The various staining methods allowed an examination of different characteristics of the bacteria. Each staining method emphasized certain structures. The characteristics examined provided important clues about the nature of the bacteria. This can be helpful in classifying the bacteria. It can also give important information on the severity of a disease or how to treat various diseases. It is also important to perform the staining methods multiple times and not rely on initial results. Various factors can skew the results, leading to false conclusions.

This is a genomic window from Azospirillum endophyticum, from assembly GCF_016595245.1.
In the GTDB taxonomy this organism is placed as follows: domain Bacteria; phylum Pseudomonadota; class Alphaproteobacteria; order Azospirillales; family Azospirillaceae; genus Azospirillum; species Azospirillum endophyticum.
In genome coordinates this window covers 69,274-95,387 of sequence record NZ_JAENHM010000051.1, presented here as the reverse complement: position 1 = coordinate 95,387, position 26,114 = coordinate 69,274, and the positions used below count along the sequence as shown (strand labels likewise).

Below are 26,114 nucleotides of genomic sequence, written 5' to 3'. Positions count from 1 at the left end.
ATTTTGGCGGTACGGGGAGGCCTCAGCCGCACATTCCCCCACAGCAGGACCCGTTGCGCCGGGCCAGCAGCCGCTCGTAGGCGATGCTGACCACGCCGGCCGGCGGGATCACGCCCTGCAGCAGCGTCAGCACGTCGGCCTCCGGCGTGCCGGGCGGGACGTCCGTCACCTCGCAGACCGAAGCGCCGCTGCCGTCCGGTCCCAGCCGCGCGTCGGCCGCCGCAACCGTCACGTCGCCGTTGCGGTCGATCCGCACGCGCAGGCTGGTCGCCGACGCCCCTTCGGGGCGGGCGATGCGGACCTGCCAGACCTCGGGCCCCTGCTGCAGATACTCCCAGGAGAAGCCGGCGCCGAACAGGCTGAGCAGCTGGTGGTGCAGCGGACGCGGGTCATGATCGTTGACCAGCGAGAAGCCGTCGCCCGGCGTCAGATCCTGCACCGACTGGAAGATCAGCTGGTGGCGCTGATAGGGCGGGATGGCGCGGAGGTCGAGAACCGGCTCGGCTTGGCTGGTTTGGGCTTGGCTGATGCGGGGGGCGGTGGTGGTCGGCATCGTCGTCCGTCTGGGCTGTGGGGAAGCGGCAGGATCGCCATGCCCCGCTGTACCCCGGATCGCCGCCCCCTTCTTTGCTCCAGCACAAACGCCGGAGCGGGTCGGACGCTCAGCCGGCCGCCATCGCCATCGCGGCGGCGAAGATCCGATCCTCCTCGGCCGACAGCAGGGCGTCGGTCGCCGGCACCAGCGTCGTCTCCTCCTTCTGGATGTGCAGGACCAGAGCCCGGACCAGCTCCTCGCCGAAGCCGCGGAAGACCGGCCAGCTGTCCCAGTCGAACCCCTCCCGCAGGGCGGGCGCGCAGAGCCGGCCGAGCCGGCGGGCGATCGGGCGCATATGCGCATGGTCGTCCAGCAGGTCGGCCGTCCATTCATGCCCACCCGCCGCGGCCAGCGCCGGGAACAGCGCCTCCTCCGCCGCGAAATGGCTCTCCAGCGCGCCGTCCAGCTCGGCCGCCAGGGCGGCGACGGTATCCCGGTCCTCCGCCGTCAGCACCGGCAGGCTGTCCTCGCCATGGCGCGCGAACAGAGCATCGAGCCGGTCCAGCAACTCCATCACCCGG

References
Alexander, S. K., & Strete, D. (2001). Microbiology: A photographic atlas for the laboratory. San Francisco: Benjamin Cummings.

Johnson, T. R, & Case, C. L. (2011). The pearson custom library for the biological sciences. Boston: Pearson.

Tortora, G. J., Funke, B. R, & Case, C. L. (2013). Microbiology: An introduction (11th ed). Boston: Pearson.